Southern Poverty Law Center “extremist” lists used “to silence speech and speakers”

Q — What do you make of the labeling of Ayan Hirsi Ali and Maajid Nawaz as anti-Muslim “extremists”? Was it appropriate or overreach?

Q– One of Nawaz’s colleagues argued that by engaging with hardline opponents of Islam, Nawaz has been able to get people like Tommy Robinson of the English Defense League to moderate their critiques of Islam. Is there a possibility that the SPLC’s labels could shut down productive dialogue and further polarize society?

Q — What do you make of the addition of the Center for Immigration Studies to the “hate group” list? Was it appropriate or ovearreach?

A — The critical question is not whether a particular person deserves to be on SPLC’s Extremist list, but why SPLC has such a list at all for people who pose no threat of violence. For groups that do not threaten violence, the use of SPLC “hate group” or “extremist” designations frequently are exploited as an excuse to silence speech and speakers. It taints not only the group or person, but others who associate with them. Surely SPLC is aware of such chilling impact on political debate.

Q–In 2014, the FBI stopped linking to the SPLC’s hate group list as a resource. Was it appropriate for the FBI to stop endorsing the group?

A — Given SPLC’s obvious political bias against the political right-of-center, the FBI never should have relied upon SPLC in the first place.

While there may be other groups who compose lists of alleged hate groups, SPLC is by far the most prominent. Unfortunately, very often who gets placed on an SPLC hate list is very subjective and done from the perspective of SPLC’s liberal and Democratic leanings. For example. Dr. Ben Carson was once on the “extremist” list, but only was removed after my website called attention to it. Dr. Rand Paul also was once on an SPLC “extremist” list. That SPLC would put such mainstream conservatives and libertarians on its hate lists, but not similarly situated liberal or Democratic politicians, demonstrates an ideological bias.

Source: Southern Poverty Law Center “extremist” lists used “to silence speech and speakers”

Taking On the Scourge of Opioids | National Affairs

Much of the conventional wisdom surrounding the opioid crisis holds that virtually anyone is at risk for opioid abuse or addiction — say, the average dental patient who receives some Vicodin for a root canal. This is inaccurate, but unsurprising. Exaggerating risk is a common strategy in public-health messaging: The idea is to garner attention and funding by democratizing affliction and universalizing vulnerability. But this kind of glossing is misleading at best, counterproductive at worst. To prevent and ameliorate problems, we need to know who is truly at risk to target resources where they are most needed.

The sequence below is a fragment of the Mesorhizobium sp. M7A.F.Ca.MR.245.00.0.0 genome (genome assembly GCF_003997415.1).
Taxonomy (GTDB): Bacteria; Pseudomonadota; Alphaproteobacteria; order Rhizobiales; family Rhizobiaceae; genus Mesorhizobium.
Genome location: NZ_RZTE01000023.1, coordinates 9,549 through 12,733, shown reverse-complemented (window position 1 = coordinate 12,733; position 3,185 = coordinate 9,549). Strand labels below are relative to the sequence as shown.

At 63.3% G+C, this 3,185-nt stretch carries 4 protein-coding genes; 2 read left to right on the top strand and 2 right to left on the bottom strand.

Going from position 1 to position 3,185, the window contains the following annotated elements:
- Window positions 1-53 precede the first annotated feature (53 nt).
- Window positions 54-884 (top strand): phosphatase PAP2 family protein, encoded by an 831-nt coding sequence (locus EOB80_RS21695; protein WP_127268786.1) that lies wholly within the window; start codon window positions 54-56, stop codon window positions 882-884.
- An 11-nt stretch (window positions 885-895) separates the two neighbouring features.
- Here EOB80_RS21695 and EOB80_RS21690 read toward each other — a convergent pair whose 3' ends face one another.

In truth, the vast majority of people prescribed medication for pain do not misuse it, even those given high doses. A new study in the Annals of Surgery, for example, found that almost three-fourths of all opioid painkillers prescribed by surgeons for five common outpatient procedures go unused. In 2014, 81 million people received at least one prescription for an opioid pain reliever, according to a study in the American Journal of Preventive Medicine; yet during the same year, the National Survey on Drug Use and Health reported that only 1.9 million people, approximately 2%, met the criteria for prescription pain-reliever abuse or dependence (a technical term denoting addiction). Those who abuse their prescription opioids are patients who have been prescribed them for over six months and tend to suffer from concomitant psychiatric conditions, usually a mood or anxiety disorder, or have had prior problems with alcohol or drugs.